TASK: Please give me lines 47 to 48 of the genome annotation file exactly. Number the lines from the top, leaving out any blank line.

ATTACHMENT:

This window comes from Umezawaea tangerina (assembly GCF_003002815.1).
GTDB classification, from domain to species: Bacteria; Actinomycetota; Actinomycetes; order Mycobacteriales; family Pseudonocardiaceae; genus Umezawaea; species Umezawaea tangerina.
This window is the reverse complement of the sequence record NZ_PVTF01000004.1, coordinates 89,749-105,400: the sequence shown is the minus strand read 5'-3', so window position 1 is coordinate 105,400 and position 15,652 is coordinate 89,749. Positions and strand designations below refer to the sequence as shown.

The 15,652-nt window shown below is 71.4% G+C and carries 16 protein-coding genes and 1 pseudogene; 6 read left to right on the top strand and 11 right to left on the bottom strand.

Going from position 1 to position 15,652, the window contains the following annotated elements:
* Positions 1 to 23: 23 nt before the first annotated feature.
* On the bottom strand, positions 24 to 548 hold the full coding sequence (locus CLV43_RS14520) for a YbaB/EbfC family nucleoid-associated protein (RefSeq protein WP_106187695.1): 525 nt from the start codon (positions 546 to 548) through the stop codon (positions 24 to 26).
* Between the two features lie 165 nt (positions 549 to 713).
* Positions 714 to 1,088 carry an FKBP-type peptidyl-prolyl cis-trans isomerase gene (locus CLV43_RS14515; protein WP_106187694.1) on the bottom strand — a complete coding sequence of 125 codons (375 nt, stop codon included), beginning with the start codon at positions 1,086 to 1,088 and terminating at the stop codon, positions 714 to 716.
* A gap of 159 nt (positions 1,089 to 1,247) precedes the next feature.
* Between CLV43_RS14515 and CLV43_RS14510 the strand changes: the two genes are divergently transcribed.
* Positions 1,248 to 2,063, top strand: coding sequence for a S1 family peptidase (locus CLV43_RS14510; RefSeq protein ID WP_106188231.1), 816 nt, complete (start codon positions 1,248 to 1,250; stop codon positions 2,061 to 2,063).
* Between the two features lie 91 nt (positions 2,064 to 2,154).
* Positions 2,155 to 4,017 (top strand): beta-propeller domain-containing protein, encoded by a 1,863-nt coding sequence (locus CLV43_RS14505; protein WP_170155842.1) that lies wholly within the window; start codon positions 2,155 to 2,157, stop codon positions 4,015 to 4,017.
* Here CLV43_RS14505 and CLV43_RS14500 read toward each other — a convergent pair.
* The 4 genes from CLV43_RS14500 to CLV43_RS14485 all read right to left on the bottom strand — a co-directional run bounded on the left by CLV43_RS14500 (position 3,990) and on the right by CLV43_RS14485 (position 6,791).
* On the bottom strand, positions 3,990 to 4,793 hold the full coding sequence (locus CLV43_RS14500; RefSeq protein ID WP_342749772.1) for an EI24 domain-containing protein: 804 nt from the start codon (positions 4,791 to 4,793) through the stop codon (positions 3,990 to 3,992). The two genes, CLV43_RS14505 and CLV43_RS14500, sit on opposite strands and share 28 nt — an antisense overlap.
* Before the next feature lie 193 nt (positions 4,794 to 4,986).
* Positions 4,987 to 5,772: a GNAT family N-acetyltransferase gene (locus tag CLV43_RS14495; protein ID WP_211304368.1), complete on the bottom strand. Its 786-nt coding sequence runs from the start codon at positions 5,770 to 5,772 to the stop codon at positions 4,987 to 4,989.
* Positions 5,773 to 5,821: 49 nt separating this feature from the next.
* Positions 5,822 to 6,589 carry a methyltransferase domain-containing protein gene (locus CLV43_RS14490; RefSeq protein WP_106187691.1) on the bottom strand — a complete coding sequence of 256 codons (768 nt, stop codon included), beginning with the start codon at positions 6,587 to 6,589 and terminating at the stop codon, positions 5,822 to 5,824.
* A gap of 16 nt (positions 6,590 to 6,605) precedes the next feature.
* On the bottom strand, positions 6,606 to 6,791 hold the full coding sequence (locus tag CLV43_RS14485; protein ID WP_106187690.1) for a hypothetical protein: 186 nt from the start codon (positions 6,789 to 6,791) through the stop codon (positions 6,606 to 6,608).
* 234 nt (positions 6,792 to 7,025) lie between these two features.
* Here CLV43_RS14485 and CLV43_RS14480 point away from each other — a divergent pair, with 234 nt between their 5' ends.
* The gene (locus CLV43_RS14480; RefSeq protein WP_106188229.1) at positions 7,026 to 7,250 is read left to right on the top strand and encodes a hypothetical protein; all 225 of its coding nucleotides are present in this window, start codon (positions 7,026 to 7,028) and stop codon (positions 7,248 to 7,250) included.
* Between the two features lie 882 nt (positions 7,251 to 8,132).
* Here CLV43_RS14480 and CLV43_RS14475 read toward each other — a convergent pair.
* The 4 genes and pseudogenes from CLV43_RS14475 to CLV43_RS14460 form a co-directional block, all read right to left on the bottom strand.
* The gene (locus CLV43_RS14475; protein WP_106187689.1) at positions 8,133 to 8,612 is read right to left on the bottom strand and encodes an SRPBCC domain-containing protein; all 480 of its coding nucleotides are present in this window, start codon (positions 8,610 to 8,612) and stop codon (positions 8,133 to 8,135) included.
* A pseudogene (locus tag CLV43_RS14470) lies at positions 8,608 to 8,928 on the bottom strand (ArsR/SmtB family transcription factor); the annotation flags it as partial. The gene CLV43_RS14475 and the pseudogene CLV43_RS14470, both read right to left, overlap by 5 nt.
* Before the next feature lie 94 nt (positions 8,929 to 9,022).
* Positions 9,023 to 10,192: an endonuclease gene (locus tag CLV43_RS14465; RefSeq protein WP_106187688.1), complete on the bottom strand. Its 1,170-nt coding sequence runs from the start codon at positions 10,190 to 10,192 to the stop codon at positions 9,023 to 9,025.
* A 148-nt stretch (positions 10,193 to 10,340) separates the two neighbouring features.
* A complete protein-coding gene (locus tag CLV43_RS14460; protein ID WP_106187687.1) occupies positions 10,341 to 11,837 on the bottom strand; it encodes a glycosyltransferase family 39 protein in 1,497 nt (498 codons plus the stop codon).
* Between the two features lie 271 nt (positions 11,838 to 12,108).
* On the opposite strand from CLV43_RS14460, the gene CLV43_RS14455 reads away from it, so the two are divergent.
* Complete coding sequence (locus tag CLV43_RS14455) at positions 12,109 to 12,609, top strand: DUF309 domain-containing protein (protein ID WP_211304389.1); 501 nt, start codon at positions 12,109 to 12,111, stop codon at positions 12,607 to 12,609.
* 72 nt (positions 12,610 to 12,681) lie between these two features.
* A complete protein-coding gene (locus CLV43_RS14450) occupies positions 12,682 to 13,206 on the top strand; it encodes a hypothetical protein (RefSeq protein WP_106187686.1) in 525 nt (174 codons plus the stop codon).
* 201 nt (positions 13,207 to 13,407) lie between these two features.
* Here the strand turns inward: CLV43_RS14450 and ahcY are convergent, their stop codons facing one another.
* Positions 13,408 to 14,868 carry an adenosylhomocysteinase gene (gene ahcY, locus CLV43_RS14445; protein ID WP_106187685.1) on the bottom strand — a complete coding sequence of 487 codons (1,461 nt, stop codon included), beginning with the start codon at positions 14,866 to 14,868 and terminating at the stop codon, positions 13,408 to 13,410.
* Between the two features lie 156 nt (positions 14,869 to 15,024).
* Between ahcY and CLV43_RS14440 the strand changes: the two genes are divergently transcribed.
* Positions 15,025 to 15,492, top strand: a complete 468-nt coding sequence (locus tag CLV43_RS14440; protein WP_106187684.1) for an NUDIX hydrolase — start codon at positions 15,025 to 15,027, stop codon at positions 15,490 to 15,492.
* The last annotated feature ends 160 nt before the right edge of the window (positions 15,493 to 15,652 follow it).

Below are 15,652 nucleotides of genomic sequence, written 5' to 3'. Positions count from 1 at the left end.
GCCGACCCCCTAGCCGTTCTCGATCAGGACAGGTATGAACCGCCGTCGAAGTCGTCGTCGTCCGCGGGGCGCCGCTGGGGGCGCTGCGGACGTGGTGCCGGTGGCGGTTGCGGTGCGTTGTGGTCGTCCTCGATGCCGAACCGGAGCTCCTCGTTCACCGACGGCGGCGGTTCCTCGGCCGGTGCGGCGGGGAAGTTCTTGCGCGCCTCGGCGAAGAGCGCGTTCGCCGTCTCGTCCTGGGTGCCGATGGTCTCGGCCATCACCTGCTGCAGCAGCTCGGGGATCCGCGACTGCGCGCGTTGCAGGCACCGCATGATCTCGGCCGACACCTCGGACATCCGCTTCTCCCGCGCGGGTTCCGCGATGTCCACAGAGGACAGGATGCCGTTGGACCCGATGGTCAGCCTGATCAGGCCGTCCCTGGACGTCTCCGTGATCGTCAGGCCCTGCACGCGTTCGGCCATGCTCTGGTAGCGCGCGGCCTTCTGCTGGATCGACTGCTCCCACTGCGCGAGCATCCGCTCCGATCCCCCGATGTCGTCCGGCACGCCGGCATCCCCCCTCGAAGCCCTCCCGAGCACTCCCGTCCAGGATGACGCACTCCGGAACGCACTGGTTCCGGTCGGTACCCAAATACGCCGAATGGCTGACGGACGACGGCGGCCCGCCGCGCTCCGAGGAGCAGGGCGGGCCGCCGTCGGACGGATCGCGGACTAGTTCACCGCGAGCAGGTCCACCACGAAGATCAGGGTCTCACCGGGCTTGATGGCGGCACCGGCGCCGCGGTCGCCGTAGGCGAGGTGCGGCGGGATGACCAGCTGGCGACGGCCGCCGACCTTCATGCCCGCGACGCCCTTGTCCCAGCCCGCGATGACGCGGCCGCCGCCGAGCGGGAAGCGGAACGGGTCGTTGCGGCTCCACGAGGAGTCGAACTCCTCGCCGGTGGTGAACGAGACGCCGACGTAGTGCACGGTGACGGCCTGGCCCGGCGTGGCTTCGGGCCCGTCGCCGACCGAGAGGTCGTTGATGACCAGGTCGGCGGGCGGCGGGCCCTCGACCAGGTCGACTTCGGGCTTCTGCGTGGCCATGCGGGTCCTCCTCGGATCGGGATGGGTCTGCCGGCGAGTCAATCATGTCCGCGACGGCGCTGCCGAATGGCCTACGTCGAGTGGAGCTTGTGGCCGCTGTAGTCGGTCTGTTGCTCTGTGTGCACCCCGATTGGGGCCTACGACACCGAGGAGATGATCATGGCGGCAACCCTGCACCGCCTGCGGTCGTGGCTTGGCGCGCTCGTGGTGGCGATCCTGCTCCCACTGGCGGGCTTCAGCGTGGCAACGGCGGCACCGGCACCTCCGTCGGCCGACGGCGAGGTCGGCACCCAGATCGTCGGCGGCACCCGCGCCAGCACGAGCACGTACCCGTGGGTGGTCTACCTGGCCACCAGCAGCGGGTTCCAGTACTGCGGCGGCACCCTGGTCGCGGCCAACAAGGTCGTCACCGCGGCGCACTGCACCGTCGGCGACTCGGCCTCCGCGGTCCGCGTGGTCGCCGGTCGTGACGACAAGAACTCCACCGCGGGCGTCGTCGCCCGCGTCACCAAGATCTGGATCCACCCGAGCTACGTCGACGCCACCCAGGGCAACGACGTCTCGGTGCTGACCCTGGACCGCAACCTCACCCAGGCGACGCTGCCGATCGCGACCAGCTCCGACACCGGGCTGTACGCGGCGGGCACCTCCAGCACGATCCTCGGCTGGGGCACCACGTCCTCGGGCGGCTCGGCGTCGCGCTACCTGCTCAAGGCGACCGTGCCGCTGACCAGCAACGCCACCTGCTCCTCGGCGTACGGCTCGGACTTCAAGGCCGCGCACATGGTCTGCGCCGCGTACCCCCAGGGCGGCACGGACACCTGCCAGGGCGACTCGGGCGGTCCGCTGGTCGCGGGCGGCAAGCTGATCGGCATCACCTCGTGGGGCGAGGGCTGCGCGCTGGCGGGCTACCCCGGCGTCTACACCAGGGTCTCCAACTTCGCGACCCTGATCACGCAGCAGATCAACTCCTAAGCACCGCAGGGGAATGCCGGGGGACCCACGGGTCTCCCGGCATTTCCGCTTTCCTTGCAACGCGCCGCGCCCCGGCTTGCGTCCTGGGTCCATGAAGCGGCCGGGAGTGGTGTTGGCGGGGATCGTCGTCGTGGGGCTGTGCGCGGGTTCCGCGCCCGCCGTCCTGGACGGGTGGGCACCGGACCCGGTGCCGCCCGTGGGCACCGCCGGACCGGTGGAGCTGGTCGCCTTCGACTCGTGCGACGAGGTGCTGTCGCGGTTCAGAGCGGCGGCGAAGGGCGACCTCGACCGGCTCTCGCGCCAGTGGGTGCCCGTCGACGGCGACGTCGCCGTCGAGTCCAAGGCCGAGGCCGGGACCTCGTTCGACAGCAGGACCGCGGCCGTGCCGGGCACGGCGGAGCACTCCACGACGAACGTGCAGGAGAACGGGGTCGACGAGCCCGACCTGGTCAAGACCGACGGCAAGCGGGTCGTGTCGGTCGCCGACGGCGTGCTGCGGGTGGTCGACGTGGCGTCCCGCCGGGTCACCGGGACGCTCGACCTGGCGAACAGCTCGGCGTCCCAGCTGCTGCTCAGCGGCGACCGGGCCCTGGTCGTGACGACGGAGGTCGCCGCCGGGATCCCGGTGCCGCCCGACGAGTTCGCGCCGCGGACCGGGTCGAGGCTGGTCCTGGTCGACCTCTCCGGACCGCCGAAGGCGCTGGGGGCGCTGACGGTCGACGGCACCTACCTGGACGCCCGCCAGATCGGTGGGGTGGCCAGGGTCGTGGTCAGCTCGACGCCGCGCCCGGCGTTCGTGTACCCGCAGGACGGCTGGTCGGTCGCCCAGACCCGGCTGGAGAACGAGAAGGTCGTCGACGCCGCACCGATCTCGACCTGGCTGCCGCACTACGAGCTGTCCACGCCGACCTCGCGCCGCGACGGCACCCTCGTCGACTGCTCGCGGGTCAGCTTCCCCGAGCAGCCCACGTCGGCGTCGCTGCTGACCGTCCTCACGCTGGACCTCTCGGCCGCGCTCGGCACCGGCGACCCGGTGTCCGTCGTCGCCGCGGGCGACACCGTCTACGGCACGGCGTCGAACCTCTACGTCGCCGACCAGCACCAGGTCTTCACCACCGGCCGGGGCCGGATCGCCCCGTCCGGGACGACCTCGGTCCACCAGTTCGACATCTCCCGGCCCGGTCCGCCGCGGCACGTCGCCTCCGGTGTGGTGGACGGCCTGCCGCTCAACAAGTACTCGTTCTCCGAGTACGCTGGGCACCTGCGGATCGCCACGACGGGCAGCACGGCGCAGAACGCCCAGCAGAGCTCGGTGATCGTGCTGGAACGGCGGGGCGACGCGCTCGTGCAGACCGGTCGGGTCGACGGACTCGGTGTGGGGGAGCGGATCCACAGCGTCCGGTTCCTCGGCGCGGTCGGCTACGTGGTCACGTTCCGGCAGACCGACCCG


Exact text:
* The last annotated feature ends 160 nt before the right edge of the window (positions 15,493 to 15,652 follow it).

Below are 15,652 nucleotides of genomic sequence, written 5' to 3'. Positions count from 1 at the left end.